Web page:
It's difficult to escape the growing gloom regarding suicide in this county. South Kerry coroner Terence Casey spoke again last week about the truly frightening number of young men who are being lost to suicide.
The overwhelming tragedy that these young men leave in their wake, is mirrored in the stunned confusion of those of us left behind. There can even be anger and accusations of selfishness leveled at the departed.
How many of us have felt the bewildering anguish of depression? To be gripped by an emotional pain so intense, that it feels like a physical ache. To have an ever present knot of anxiety in the belly. The tension in the chest so tight it restricts breathing. Eyes that feel filled with sand, as one battles both insomnia and lethargy.
How does one explain that for no obvious reason, the prospect of nonexistence seems so much more attractive and easier than to continue enduring this waking nightmare? If one is an apparently healthy young man, it is especially difficult to put into words, why instead of feeling the immortal arrogance, common to young men, one feels the agonising pang of despair.
We are failing to identify suicide for what it is. A catastrophic symptom of depression. We are failing to identify suicide for what it is. The end of an illness, that could have been treated if only the shame had been replaced with the firm knowledge that this a treatable disease. We are failing to identify suicide for what it is.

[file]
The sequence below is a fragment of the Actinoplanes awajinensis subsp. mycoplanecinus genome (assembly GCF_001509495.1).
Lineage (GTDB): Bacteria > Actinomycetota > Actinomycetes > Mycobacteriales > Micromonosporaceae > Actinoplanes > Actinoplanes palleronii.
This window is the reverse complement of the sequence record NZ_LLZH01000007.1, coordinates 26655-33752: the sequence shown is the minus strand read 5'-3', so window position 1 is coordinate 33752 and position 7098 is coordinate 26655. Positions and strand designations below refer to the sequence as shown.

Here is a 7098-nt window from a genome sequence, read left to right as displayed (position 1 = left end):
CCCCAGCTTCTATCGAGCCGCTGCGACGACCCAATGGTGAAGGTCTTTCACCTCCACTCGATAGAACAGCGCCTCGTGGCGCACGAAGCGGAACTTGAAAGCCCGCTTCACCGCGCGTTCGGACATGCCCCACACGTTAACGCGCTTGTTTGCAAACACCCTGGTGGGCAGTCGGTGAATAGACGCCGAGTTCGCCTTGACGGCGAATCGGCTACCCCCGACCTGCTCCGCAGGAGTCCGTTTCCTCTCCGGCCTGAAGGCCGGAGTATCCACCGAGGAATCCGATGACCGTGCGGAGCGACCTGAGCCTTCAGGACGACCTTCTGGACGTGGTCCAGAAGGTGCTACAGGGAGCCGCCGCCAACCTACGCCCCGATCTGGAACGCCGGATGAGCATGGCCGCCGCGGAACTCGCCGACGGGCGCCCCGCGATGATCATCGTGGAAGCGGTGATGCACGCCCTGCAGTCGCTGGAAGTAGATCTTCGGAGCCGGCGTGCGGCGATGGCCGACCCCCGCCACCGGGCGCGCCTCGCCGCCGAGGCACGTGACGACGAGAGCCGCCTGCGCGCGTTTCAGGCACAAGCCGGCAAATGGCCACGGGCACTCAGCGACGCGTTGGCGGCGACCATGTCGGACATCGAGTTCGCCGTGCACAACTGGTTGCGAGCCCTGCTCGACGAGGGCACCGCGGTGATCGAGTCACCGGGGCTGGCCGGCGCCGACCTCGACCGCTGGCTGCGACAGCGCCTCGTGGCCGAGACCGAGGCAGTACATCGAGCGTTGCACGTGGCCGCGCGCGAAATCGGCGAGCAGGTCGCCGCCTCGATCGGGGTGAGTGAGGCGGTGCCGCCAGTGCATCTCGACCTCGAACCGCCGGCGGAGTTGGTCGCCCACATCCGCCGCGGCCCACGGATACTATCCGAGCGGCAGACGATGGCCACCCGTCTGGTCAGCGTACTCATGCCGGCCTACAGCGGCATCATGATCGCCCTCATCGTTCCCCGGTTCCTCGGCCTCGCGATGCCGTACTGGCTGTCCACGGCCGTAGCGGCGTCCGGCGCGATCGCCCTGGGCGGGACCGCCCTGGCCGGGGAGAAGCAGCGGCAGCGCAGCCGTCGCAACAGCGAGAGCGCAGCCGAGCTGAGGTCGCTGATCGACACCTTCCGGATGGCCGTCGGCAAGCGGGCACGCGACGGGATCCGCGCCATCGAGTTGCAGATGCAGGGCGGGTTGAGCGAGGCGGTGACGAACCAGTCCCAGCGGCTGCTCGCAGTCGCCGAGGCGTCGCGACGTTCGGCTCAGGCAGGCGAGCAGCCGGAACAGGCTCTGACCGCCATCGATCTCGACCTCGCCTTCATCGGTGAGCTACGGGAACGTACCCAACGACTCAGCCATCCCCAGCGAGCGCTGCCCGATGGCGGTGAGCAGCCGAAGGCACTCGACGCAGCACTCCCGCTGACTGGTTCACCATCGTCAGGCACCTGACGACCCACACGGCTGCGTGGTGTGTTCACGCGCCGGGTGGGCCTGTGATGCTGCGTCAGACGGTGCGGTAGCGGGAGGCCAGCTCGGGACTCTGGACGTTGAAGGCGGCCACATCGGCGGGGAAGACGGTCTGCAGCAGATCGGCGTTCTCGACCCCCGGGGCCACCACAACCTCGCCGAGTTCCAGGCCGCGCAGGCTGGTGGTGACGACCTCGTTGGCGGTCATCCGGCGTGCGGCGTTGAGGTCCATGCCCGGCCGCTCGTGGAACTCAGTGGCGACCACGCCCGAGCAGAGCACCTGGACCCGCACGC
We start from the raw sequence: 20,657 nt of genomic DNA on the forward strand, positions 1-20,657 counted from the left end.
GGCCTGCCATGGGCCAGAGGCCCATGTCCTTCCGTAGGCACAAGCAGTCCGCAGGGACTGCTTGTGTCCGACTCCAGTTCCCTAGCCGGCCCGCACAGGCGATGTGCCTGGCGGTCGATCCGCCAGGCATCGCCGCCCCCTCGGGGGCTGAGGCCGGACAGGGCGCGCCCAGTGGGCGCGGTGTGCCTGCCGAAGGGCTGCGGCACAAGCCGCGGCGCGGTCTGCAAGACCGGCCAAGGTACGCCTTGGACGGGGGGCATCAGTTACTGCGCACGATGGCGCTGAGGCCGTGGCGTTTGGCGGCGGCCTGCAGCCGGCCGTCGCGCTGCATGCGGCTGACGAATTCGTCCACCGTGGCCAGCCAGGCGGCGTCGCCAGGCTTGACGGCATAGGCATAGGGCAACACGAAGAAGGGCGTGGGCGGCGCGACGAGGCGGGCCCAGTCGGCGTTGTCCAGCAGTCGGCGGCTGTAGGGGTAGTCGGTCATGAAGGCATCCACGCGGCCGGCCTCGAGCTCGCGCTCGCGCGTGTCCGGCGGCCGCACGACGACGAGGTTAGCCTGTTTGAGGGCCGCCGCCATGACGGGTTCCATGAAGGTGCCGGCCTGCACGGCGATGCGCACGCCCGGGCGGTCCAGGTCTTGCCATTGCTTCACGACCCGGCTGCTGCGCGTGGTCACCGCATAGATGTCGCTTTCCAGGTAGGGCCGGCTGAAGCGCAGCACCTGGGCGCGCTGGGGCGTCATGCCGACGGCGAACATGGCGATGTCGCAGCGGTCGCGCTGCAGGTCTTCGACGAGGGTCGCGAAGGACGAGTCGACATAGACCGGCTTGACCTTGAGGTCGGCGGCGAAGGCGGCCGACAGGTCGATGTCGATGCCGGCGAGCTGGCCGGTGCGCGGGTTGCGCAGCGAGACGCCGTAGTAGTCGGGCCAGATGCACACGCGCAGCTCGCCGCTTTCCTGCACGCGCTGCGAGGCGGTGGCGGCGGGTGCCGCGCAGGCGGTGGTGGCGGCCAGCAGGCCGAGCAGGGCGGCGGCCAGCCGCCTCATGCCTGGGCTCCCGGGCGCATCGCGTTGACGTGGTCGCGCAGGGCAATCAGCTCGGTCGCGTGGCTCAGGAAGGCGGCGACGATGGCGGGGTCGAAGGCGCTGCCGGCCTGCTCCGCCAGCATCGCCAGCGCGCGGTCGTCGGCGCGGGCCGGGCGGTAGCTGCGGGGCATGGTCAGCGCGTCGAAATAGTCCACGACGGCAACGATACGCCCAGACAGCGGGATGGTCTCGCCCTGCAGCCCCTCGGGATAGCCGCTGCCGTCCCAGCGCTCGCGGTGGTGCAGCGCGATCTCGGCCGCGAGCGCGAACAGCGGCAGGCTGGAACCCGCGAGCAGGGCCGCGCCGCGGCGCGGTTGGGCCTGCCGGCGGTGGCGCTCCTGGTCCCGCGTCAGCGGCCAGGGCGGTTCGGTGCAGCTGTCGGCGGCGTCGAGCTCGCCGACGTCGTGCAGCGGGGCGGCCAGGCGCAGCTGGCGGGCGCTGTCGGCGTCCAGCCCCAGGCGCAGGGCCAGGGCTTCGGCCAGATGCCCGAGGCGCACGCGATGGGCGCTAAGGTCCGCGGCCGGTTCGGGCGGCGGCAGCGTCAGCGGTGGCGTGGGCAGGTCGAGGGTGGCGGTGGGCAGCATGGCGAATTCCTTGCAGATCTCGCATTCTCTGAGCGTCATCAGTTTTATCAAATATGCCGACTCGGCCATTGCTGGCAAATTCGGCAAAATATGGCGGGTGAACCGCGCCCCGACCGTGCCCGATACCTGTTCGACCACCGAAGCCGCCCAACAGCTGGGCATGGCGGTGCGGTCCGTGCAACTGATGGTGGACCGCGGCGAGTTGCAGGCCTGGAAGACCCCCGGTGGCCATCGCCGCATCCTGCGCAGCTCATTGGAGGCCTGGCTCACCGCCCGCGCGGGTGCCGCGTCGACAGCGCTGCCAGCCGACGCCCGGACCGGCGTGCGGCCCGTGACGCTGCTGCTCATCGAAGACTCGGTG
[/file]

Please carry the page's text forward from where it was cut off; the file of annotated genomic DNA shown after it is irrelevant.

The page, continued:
Our young men are being lost in a resource war. They are being lost because we are failing to provide them with the two things they most desperately need, the words to explain their pain and people to understand those words.
This failing is particularly galling in this post-embarrassment age. Now we speak and laugh openly about fingers being stuck up old fellas bums. Prostate cancer is an easy to understand disease. We know how to find it and to treat it. There is no shame in a prostate exam.
Everyday there are ads in newspapers, on TV and on the radio, urging us to check our poo for blood. Colon cancer is an easy disease to understand. We are told to check our testicles, check our breasts. Have our moles examined, have smear tests done and to cough as the doctor checks for hernias.
There are ads for viagra. Lubricants, condoms and toys of all descriptions are available to those who want or need them. Embarrassment is no longer the norm. There are ads for incontinence pads, sanitary towels, tampons, adult diapers, haemorrhoid creams and ointments for thrush. The days of suffering in silence, of brown paper bags and shame are gone.
Yet for one of the young gods that grace our playing fields to admit to depression, is still a hurdle too far. Depression, like any disease, will take its share of victims. This is inevitable. But the numbers currently being lost is unforgivable.
We innoculate babies to save them from the ravages of measles and polio. The best inoculation we can provide for depression, are forewarning, the words to explain and an environment in which to be sick and recover. No one accuses a cancer victim of selfishness, we need to extend the same understanding and love to those suffering depression. It'll help save lives.